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best of our ability. Unfortunately, we have not always been able to persuade the Government that something needs to be done, though we are grateful to the Minister for the assurances that we received at various stages of the Bill, and in particular when we discussed pension entitlement at Report stage. Having said that, I beg leave to withdraw the amendment.

Amendment, by leave, withdrawn.

4 p.m.

Lord Fraser of Carmyllie: My Lords, I beg to move that the Bill do now pass.

At earlier stages of the Bill there were full discussions both of its content and of some of the wider issues surrounding it. I was not a participant in the earliest stage but I am grateful to those on the Front Bench opposite for the way in which the Bill has been taken forward and the care with which the various issues have been debated. I also extend my gratitude to other noble Lords who participated in our discussions.

Our debates have been notable for the fact that there has been agreement on all sides of the House that AEA Technology is an important national asset with the potential to make a significantly greater contribution to United Kingdom competitiveness. Where there has been disagreement, it has been over how best to realise that potential and take forward the development of the business in a way which best serves the interests of its staff and the taxpayer. The disagreements have, in turn, provided a basis for a constructive examination of the Bill, through which the House has gained—and I have certainly gained—a better understanding of what it and the sale of AEA Technology entail.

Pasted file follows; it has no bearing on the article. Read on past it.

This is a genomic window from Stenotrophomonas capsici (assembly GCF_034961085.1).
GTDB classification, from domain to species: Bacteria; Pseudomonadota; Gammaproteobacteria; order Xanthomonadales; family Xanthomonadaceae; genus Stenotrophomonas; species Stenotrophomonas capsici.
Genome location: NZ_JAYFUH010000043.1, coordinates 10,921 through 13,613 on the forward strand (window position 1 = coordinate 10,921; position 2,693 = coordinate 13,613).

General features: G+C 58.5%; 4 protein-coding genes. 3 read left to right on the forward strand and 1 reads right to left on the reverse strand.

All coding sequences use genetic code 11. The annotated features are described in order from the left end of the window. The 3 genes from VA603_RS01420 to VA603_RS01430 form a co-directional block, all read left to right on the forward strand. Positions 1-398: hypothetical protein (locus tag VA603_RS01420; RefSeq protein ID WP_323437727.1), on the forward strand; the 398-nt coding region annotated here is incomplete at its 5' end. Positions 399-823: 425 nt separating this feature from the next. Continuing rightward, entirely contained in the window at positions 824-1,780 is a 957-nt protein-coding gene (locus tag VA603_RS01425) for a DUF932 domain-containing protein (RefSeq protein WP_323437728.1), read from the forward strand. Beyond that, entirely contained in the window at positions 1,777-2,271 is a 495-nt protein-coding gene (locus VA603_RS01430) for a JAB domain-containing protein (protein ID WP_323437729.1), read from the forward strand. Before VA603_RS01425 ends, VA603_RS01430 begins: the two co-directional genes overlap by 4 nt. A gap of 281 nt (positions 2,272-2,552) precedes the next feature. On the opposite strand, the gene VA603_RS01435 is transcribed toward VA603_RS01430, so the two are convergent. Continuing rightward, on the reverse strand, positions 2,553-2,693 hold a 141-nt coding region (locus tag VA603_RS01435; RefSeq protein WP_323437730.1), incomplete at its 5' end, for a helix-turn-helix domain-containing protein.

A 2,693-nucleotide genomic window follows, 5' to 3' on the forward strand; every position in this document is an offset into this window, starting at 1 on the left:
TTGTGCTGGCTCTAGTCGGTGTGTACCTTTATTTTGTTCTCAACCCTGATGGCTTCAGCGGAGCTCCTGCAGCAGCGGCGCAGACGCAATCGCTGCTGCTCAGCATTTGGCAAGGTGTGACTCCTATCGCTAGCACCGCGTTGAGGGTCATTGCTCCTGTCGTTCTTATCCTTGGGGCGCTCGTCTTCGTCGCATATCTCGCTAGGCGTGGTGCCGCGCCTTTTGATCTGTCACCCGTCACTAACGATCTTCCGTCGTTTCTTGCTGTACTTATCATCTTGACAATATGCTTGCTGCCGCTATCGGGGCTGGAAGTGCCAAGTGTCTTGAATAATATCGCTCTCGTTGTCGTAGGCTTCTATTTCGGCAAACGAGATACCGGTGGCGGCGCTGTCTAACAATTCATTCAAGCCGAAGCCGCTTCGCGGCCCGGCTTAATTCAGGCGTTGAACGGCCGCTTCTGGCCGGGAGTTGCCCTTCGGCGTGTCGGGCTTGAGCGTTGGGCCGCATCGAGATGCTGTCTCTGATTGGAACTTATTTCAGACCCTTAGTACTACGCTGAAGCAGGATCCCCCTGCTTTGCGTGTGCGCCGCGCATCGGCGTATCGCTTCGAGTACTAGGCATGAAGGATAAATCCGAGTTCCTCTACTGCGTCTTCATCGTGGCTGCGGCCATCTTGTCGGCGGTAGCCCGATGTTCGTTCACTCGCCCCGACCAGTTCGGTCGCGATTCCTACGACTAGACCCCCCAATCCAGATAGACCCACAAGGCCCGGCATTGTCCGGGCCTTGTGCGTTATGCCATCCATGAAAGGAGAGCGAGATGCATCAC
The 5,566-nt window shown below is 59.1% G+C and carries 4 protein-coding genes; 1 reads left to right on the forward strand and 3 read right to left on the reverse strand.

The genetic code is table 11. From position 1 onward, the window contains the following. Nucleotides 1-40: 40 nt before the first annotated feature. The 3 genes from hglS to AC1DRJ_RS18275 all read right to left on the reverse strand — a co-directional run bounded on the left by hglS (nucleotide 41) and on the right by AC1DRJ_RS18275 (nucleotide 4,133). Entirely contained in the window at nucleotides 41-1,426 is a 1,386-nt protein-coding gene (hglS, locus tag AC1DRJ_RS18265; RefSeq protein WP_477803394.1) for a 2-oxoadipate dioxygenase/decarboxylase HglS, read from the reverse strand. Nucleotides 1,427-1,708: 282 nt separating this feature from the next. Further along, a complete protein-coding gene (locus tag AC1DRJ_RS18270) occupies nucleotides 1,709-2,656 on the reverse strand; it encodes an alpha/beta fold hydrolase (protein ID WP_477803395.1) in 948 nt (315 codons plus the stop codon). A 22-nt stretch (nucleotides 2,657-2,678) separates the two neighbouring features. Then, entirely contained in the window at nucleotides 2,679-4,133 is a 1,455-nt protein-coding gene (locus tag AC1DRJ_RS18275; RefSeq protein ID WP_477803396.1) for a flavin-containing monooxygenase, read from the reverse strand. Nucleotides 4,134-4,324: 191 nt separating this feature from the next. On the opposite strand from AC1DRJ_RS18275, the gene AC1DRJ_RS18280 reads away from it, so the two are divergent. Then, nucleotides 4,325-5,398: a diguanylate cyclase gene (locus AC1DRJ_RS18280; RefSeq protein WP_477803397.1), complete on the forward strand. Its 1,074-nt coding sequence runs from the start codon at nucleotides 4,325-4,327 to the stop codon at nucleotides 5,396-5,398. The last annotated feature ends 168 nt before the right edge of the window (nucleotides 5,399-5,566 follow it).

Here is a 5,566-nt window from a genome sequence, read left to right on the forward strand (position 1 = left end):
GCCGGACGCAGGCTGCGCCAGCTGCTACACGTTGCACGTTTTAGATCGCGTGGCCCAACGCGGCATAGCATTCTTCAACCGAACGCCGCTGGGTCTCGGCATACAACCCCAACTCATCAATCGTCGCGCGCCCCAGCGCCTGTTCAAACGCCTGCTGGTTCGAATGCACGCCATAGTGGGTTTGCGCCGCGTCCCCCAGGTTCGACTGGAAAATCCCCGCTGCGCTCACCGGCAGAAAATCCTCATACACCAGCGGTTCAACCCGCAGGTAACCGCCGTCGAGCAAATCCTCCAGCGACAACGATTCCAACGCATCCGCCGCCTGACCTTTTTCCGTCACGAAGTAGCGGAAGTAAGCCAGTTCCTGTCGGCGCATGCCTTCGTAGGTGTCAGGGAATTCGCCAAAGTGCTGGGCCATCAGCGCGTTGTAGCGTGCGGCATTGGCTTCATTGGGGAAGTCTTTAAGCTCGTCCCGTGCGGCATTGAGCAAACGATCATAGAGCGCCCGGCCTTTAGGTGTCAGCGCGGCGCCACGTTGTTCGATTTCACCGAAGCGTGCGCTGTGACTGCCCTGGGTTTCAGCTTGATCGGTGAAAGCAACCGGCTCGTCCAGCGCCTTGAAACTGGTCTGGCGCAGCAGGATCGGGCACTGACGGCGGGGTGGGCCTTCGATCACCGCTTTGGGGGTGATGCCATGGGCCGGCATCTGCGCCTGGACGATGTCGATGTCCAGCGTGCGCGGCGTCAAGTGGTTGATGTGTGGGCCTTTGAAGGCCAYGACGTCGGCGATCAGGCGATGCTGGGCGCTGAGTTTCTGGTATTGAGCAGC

Our main objective in bringing the Bill before Parliament has been to promote the commercial development of the business and set it on a path from which it can take full advantage of the many opportunities open to it. That is in all our interests. The more successful AEA Technology is, the more it will be able to contribute to the United Kingdom economy. Privatisation will offer AEA Technology the opportunity to build on its already impressive track record by stimulating the drive for new business, enforcing market disciplines and offering genuine commercial freedom unencumbered by the demands of government. It is not only the best way forward for the business; it is the best way forward for its customers and the staff. With those brief thanks, I commend the Bill to the House.

Moved, That the Bill do now pass.—(Lord Fraser of Carmyllie.)

Lord Peston: My Lords, I thank the noble and learned Lord for his kind remarks. I had the opportunity to congratulate him only a few days on how admirably he guided us through the Gas Bill. I repeat with great sincerity those same remarks in congratulating him on how admirably he has guided us through the Atomic Energy Authority Bill.

The Bill has not been to everyone's taste in the sense that to my recollection it has been largely dealt with by the Front Benches. It does not seem to have attracted the interest of many other noble Lords. One or two have

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joined us occasionally. However, that does not make the Bill any less important or any less interesting. The Minister has done an excellent job. I also congratulate the noble Lord, Lord Ezra, from the Liberal Democrat Front Bench, on his part. As always, I thank my noble friends Lord Clinton-Davis, Lord Haskel and Lady Turner, and repeat the point that, as compared with the Minister, whenever the going got tough, I turned to them and let them take over.